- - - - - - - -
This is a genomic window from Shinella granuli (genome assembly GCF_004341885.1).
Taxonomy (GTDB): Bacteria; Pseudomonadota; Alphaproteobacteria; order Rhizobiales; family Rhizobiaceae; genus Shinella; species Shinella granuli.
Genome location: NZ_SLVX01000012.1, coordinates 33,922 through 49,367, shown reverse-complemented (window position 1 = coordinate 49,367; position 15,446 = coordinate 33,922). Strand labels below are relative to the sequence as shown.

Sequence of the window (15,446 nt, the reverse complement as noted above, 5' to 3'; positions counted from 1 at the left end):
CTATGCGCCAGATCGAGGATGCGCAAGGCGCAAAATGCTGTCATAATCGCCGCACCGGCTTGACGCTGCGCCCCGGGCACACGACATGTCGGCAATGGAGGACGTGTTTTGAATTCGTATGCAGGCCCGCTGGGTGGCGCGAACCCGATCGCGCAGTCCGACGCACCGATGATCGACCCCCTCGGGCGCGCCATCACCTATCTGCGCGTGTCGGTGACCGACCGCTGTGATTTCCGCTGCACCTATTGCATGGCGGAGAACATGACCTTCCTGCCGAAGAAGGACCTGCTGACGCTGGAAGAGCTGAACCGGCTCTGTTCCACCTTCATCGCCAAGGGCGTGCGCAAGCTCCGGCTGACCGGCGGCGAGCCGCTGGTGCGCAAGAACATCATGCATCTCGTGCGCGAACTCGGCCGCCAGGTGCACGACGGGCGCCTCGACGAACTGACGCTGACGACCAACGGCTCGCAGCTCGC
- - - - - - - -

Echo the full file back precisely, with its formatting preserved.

This is a genomic window from Shinella granuli (genome assembly GCF_004341885.1).
Taxonomy (GTDB): Bacteria; Pseudomonadota; Alphaproteobacteria; order Rhizobiales; family Rhizobiaceae; genus Shinella; species Shinella granuli.
Genome location: NZ_SLVX01000012.1, coordinates 33,922 through 49,367, shown reverse-complemented (window position 1 = coordinate 49,367; position 15,446 = coordinate 33,922). Strand labels below are relative to the sequence as shown.

Sequence of the window (15,446 nt, the reverse complement as noted above, 5' to 3'; positions counted from 1 at the left end):
CTATGCGCCAGATCGAGGATGCGCAAGGCGCAAAATGCTGTCATAATCGCCGCACCGGCTTGACGCTGCGCCCCGGGCACACGACATGTCGGCAATGGAGGACGTGTTTTGAATTCGTATGCAGGCCCGCTGGGTGGCGCGAACCCGATCGCGCAGTCCGACGCACCGATGATCGACCCCCTCGGGCGCGCCATCACCTATCTGCGCGTGTCGGTGACCGACCGCTGTGATTTCCGCTGCACCTATTGCATGGCGGAGAACATGACCTTCCTGCCGAAGAAGGACCTGCTGACGCTGGAAGAGCTGAACCGGCTCTGTTCCACCTTCATCGCCAAGGGCGTGCGCAAGCTCCGGCTGACCGGCGGCGAGCCGCTGGTGCGCAAGAACATCATGCATCTCGTGCGCGAACTCGGCCGCCAGGTGCACGACGGGCGCCTCGACGAACTGACGCTGACGACCAACGGCTCGCAGCTCGC